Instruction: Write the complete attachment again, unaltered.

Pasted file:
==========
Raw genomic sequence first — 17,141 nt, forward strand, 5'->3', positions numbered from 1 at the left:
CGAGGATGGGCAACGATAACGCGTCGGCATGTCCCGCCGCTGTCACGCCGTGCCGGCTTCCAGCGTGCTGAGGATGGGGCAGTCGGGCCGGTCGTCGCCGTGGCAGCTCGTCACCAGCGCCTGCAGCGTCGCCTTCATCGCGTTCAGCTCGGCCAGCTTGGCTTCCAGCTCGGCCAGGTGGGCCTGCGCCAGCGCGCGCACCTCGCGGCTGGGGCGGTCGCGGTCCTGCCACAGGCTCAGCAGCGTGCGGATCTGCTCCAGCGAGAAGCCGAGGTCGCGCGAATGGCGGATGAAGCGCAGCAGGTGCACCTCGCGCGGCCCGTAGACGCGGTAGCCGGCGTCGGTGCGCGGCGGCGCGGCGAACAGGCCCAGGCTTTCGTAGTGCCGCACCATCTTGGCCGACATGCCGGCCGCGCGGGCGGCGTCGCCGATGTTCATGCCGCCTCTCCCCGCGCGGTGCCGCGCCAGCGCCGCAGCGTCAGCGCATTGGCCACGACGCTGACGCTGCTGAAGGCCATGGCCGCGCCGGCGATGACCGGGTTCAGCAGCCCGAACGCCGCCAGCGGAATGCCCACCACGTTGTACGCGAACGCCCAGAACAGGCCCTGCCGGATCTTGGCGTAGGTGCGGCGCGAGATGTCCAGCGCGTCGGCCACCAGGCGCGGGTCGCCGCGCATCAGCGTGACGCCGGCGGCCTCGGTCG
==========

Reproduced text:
Raw genomic sequence first — 17,141 nt, forward strand, 5'->3', positions numbered from 1 at the left:
CGAGGATGGGCAACGATAACGCGTCGGCATGTCCCGCCGCTGTCACGCCGTGCCGGCTTCCAGCGTGCTGAGGATGGGGCAGTCGGGCCGGTCGTCGCCGTGGCAGCTCGTCACCAGCGCCTGCAGCGTCGCCTTCATCGCGTTCAGCTCGGCCAGCTTGGCTTCCAGCTCGGCCAGGTGGGCCTGCGCCAGCGCGCGCACCTCGCGGCTGGGGCGGTCGCGGTCCTGCCACAGGCTCAGCAGCGTGCGGATCTGCTCCAGCGAGAAGCCGAGGTCGCGCGAATGGCGGATGAAGCGCAGCAGGTGCACCTCGCGCGGCCCGTAGACGCGGTAGCCGGCGTCGGTGCGCGGCGGCGCGGCGAACAGGCCCAGGCTTTCGTAGTGCCGCACCATCTTGGCCGACATGCCGGCCGCGCGGGCGGCGTCGCCGATGTTCATGCCGCCTCTCCCCGCGCGGTGCCGCGCCAGCGCCGCAGCGTCAGCGCATTGGCCACGACGCTGACGCTGCTGAAGGCCATGGCCGCGCCGGCGATGACCGGGTTCAGCAGCCCGAACGCCGCCAGCGGAATGCCCACCACGTTGTACGCGAACGCCCAGAACAGGCCCTGCCGGATCTTGGCGTAGGTGCGGCGCGAGATGTCCAGCGCGTCGGCCACCAGGCGCGGGTCGCCGCGCATCAGCGTGACGCCGGCGGCCTCGGTCG